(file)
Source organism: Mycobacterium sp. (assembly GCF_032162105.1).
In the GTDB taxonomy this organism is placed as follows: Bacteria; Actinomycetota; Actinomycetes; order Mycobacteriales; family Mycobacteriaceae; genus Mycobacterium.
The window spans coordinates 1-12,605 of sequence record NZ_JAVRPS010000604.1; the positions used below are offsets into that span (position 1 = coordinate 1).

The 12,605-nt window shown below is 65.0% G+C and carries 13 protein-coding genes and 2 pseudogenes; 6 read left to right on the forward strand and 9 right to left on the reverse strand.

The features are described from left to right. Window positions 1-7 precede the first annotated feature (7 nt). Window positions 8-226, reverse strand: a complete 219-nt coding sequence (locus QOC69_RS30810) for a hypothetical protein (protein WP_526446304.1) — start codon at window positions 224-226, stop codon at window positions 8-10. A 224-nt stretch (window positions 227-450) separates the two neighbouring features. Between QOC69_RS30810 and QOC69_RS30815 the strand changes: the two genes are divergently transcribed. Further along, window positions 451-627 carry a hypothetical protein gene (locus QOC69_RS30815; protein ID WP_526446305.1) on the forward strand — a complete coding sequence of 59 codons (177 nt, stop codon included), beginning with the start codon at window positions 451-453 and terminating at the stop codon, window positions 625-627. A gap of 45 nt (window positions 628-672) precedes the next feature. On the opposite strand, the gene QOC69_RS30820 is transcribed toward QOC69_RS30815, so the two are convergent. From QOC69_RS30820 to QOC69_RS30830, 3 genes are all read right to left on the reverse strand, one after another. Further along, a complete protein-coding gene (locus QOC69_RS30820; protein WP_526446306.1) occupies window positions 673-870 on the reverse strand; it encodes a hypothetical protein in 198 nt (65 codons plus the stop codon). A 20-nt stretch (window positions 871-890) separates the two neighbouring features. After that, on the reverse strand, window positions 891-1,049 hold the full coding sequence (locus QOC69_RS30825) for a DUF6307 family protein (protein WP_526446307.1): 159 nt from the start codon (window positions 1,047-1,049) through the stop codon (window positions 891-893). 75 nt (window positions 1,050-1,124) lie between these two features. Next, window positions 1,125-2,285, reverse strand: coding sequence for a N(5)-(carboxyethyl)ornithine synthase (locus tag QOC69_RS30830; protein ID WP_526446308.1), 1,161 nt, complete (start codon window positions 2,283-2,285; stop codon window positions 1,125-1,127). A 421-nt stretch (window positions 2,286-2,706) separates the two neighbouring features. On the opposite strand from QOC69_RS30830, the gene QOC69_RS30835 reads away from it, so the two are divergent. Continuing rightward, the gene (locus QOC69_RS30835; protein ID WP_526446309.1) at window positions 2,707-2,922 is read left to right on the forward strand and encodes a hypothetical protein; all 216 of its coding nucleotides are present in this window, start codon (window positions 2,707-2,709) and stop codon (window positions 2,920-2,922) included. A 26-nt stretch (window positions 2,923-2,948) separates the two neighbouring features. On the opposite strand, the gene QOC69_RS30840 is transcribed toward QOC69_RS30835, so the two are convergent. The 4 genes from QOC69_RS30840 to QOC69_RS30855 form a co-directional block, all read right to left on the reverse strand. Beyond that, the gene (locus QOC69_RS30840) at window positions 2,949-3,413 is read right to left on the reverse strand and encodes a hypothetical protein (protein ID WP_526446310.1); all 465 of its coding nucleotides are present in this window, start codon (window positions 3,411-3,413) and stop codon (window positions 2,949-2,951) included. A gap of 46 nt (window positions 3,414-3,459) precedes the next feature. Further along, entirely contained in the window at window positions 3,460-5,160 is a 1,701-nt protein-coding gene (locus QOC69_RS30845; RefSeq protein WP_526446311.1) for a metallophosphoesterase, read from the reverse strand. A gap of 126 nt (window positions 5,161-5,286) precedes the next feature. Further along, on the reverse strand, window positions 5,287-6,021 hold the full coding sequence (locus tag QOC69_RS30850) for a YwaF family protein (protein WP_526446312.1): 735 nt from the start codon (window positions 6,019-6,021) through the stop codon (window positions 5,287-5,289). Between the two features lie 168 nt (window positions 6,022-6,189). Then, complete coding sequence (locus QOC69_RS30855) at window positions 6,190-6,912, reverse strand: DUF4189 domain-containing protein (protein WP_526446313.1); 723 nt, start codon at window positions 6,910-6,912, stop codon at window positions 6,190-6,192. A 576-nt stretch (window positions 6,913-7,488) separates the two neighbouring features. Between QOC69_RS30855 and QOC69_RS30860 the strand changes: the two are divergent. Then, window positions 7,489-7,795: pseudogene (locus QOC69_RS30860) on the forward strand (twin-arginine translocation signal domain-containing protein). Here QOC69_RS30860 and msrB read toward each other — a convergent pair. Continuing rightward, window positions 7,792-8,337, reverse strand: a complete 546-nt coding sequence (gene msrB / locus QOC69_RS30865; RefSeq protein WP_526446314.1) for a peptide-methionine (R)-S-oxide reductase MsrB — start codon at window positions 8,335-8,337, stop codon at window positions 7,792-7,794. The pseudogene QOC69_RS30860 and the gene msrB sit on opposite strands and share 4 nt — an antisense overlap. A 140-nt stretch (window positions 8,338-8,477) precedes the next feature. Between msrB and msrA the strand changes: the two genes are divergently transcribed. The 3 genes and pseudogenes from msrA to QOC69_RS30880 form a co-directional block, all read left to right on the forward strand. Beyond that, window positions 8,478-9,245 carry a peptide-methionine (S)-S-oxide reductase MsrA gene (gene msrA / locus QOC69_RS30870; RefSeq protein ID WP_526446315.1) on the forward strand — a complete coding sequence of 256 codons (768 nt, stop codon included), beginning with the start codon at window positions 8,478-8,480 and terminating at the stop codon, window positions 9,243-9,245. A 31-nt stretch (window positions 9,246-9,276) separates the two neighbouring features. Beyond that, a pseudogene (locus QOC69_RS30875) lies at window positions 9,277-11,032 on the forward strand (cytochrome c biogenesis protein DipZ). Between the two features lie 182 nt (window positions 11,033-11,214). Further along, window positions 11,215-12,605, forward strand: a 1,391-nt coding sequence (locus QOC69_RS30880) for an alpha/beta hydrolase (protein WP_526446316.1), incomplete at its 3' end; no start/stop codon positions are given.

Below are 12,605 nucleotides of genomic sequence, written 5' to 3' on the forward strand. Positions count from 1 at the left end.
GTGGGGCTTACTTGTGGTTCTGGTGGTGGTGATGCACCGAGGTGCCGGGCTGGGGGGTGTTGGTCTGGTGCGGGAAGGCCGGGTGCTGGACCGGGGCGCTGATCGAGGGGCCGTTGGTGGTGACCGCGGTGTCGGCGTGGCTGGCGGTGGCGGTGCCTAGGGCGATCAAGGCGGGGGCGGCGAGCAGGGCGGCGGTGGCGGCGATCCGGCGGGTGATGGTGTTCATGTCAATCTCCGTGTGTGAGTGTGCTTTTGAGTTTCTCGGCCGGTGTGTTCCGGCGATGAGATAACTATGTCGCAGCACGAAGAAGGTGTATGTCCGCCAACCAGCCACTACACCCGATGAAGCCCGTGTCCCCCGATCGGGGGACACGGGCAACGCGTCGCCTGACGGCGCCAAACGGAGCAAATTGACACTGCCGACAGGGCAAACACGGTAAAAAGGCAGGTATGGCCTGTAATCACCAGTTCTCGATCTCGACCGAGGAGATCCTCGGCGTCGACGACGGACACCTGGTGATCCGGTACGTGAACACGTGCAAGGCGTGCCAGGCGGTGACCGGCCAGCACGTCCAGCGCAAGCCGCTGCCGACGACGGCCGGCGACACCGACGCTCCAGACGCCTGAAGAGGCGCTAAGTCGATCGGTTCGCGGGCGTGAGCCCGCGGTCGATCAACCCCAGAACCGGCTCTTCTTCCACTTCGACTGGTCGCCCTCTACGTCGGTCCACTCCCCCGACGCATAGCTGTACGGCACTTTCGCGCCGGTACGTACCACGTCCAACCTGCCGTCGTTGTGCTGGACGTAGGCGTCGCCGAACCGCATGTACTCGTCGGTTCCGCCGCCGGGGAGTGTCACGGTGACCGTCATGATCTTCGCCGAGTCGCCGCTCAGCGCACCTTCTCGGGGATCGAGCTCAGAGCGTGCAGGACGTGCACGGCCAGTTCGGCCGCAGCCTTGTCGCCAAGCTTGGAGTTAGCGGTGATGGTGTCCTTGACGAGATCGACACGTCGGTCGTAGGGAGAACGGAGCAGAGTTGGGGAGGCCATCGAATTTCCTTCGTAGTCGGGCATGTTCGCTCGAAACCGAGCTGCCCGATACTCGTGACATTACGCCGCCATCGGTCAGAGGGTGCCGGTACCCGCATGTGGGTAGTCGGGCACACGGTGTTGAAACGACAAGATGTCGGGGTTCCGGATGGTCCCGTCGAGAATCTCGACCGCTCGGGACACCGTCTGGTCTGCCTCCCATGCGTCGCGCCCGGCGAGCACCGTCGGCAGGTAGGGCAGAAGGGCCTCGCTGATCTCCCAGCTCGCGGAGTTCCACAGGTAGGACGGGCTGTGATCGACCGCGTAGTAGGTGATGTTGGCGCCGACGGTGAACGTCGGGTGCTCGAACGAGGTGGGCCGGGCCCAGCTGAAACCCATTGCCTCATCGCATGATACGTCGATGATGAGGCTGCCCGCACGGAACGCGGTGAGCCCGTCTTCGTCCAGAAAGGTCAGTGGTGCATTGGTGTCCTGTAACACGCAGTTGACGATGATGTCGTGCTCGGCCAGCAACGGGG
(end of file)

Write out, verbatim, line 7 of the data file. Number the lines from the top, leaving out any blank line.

GTGGGGCTTACTTGTGGTTCTGGTGGTGGTGATGCACCGAGGTGCCGGGCTGGGGGGTGTTGGTCTGGTGCGGGAAGGCCGGGTGCTGGACCGGGGCGCTGATCGAGGGGCCGTTGGTGGTGACCGCGGTGTCGGCGTGGCTGGCGGTGGCGGTGCCTAGGGCGATCAAGGCGGGGGCGGCGAGCAGGGCGGCGGTGGCGGCGATCCGGCGGGTGATGGTGTTCATGTCAATCTCCGTGTGTGAGTGTGCTTTTGAGTTTCTCGGCCGGTGTGTTCCGGCGATGAGATAACTATGTCGCAGCACGAAGAAGGTGTATGTCCGCCAACCAGCCACTACACCCGATGAAGCCCGTGTCCCCCGATCGGGGGACACGGGCAACGCGTCGCCTGACGGCGCCAAACGGAGCAAATTGACACTGCCGACAGGGCAAACACGGTAAAAAGGCAGGTATGGCCTGTAATCACCAGTTCTCGATCTCGACCGAGGAGATCCTCGGCGTCGACGACGGACACCTGGTGATCCGGTACGTGAACACGTGCAAGGCGTGCCAGGCGGTGACCGGCCAGCACGTCCAGCGCAAGCCGCTGCCGACGACGGCCGGCGACACCGACGCTCCAGACGCCTGAAGAGGCGCTAAGTCGATCGGTTCGCGGGCGTGAGCCCGCGGTCGATCAACCCCAGAACCGGCTCTTCTTCCACTTCGACTGGTCGCCCTCTACGTCGGTCCACTCCCCCGACGCATAGCTGTACGGCACTTTCGCGCCGGTACGTACCACGTCCAACCTGCCGTCGTTGTGCTGGACGTAGGCGTCGCCGAACCGCATGTACTCGTCGGTTCCGCCGCCGGGGAGTGTCACGGTGACCGTCATGATCTTCGCCGAGTCGCCGCTCAGCGCACCTTCTCGGGGATCGAGCTCAGAGCGTGCAGGACGTGCACGGCCAGTTCGGCCGCAGCCTTGTCGCCAAGCTTGGAGTTAGCGGTGATGGTGTCCTTGACGAGATCGACACGTCGGTCGTAGGGAGAACGGAGCAGAGTTGGGGAGGCCATCGAATTTCCTTCGTAGTCGGGCATGTTCGCTCGAAACCGAGCTGCCCGATACTCGTGACATTACGCCGCCATCGGTCAGAGGGTGCCGGTACCCGCATGTGGGTAGTCGGGCACACGGTGTTGAAACGACAAGATGTCGGGGTTCCGGATGGTCCCGTCGAGAATCTCGACCGCTCGGGACACCGTCTGGTCTGCCTCCCATGCGTCGCGCCCGGCGAGCACCGTCGGCAGGTAGGGCAGAAGGGCCTCGCTGATCTCCCAGCTCGCGGAGTTCCACAGGTAGGACGGGCTGTGATCGACCGCGTAGTAGGTGATGTTGGCGCCGACGGTGAACGTCGGGTGCTCGAACGAGGTGGGCCGGGCCCAGCTGAAACCCATTGCCTCATCGCATGATACGTCGATGATGAGGCTGCCCGCACGGAACGCGGTGAGCCCGTCTTCGTCCAGAAAGGTCAGTGGTGCATTGGTGTCCTGTAACACGCAGTTGACGATGATGTCGTGCTCGGCCAGCAACGGGG